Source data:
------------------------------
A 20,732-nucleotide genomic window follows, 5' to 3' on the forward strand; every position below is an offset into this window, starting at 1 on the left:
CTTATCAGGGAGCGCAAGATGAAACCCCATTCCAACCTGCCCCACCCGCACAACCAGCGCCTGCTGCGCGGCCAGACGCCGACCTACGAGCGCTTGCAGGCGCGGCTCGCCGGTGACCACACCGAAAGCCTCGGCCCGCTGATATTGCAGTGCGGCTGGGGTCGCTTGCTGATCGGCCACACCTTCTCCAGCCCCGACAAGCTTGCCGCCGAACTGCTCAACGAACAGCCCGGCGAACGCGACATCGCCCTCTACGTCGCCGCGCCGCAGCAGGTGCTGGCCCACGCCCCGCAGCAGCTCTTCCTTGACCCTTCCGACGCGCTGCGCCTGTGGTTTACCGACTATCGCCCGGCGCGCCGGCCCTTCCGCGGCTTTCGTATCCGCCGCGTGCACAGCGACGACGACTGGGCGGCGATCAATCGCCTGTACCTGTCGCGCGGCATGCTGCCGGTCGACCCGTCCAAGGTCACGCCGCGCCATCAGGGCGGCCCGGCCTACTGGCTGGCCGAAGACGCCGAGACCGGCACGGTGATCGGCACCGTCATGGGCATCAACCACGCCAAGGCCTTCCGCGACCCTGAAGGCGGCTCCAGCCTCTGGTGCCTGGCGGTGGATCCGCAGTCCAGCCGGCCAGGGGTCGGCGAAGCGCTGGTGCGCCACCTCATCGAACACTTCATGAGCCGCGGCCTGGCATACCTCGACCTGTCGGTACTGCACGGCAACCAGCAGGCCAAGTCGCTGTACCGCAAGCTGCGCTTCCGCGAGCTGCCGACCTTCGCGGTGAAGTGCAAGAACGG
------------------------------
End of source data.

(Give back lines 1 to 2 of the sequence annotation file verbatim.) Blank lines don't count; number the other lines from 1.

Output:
A 20,732-nucleotide genomic window follows, 5' to 3' on the forward strand; every position below is an offset into this window, starting at 1 on the left:
CTTATCAGGGAGCGCAAGATGAAACCCCATTCCAACCTGCCCCACCCGCACAACCAGCGCCTGCTGCGCGGCCAGACGCCGACCTACGAGCGCTTGCAGGCGCGGCTCGCCGGTGACCACACCGAAAGCCTCGGCCCGCTGATATTGCAGTGCGGCTGGGGTCGCTTGCTGATCGGCCACACCTTCTCCAGCCCCGACAAGCTTGCCGCCGAACTGCTCAACGAACAGCCCGGCGAACGCGACATCGCCCTCTACGTCGCCGCGCCGCAGCAGGTGCTGGCCCACGCCCCGCAGCAGCTCTTCCTTGACCCTTCCGACGCGCTGCGCCTGTGGTTTACCGACTATCGCCCGGCGCGCCGGCCCTTCCGCGGCTTTCGTATCCGCCGCGTGCACAGCGACGACGACTGGGCGGCGATCAATCGCCTGTACCTGTCGCGCGGCATGCTGCCGGTCGACCCGTCCAAGGTCACGCCGCGCCATCAGGGCGGCCCGGCCTACTGGCTGGCCGAAGACGCCGAGACCGGCACGGTGATCGGCACCGTCATGGGCATCAACCACGCCAAGGCCTTCCGCGACCCTGAAGGCGGCTCCAGCCTCTGGTGCCTGGCGGTGGATCCGCAGTCCAGCCGGCCAGGGGTCGGCGAAGCGCTGGTGCGCCACCTCATCGAACACTTCATGAGCCGCGGCCTGGCATACCTCGACCTGTCGGTACTGCACGGCAACCAGCAGGCCAAGTCGCTGTACCGCAAGCTGCGCTTCCGCGAGCTGCCGACCTTCGCGGTGAAGTGCAAGAACGG